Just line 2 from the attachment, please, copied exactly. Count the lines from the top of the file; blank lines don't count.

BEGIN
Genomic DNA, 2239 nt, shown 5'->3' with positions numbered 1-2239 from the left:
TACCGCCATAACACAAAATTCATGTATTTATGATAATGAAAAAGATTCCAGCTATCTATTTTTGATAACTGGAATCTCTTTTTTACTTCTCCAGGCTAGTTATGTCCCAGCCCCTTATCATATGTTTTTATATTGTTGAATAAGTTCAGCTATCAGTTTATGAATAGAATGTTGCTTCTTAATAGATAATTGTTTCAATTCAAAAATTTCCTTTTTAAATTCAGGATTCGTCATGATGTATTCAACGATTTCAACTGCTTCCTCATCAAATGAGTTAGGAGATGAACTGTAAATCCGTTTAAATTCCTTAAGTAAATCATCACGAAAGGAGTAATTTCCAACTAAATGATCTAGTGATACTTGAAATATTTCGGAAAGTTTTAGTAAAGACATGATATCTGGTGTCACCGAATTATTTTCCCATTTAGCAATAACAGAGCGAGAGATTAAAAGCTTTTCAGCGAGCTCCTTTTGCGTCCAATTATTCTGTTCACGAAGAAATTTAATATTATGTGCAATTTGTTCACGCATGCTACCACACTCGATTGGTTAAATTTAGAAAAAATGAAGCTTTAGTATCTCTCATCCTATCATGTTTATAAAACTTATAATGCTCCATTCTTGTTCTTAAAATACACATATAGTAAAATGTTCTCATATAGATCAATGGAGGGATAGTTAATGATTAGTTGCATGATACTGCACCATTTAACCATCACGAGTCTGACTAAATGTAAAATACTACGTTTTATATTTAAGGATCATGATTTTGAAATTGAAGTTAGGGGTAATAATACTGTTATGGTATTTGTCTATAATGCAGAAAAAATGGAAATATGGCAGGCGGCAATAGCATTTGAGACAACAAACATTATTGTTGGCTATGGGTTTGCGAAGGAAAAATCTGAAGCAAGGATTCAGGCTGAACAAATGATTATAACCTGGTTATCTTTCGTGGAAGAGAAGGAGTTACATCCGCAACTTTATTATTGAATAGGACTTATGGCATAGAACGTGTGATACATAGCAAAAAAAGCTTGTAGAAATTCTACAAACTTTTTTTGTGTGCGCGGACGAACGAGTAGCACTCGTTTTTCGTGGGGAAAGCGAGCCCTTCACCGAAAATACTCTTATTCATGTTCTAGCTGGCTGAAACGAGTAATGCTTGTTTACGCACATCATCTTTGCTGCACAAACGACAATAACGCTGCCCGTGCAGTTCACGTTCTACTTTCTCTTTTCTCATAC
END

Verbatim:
TACCGCCATAACACAAAATTCATGTATTTATGATAATGAAAAAGATTCCAGCTATCTATTTTTGATAACTGGAATCTCTTTTTTACTTCTCCAGGCTAGTTATGTCCCAGCCCCTTATCATATGTTTTTATATTGTTGAATAAGTTCAGCTATCAGTTTATGAATAGAATGTTGCTTCTTAATAGATAATTGTTTCAATTCAAAAATTTCCTTTTTAAATTCAGGATTCGTCATGATGTATTCAACGATTTCAACTGCTTCCTCATCAAATGAGTTAGGAGATGAACTGTAAATCCGTTTAAATTCCTTAAGTAAATCATCACGAAAGGAGTAATTTCCAACTAAATGATCTAGTGATACTTGAAATATTTCGGAAAGTTTTAGTAAAGACATGATATCTGGTGTCACCGAATTATTTTCCCATTTAGCAATAACAGAGCGAGAGATTAAAAGCTTTTCAGCGAGCTCCTTTTGCGTCCAATTATTCTGTTCACGAAGAAATTTAATATTATGTGCAATTTGTTCACGCATGCTACCACACTCGATTGGTTAAATTTAGAAAAAATGAAGCTTTAGTATCTCTCATCCTATCATGTTTATAAAACTTATAATGCTCCATTCTTGTTCTTAAAATACACATATAGTAAAATGTTCTCATATAGATCAATGGAGGGATAGTTAATGATTAGTTGCATGATACTGCACCATTTAACCATCACGAGTCTGACTAAATGTAAAATACTACGTTTTATATTTAAGGATCATGATTTTGAAATTGAAGTTAGGGGTAATAATACTGTTATGGTATTTGTCTATAATGCAGAAAAAATGGAAATATGGCAGGCGGCAATAGCATTTGAGACAACAAACATTATTGTTGGCTATGGGTTTGCGAAGGAAAAATCTGAAGCAAGGATTCAGGCTGAACAAATGATTATAACCTGGTTATCTTTCGTGGAAGAGAAGGAGTTACATCCGCAACTTTATTATTGAATAGGACTTATGGCATAGAACGTGTGATACATAGCAAAAAAAGCTTGTAGAAATTCTACAAACTTTTTTTGTGTGCGCGGACGAACGAGTAGCACTCGTTTTTCGTGGGGAAAGCGAGCCCTTCACCGAAAATACTCTTATTCATGTTCTAGCTGGCTGAAACGAGTAATGCTTGTTTACGCACATCATCTTTGCTGCACAAACGACAATAACGCTGCCCGTGCAGTTCACGTTCTACTTTCTCTTTTCTCATAC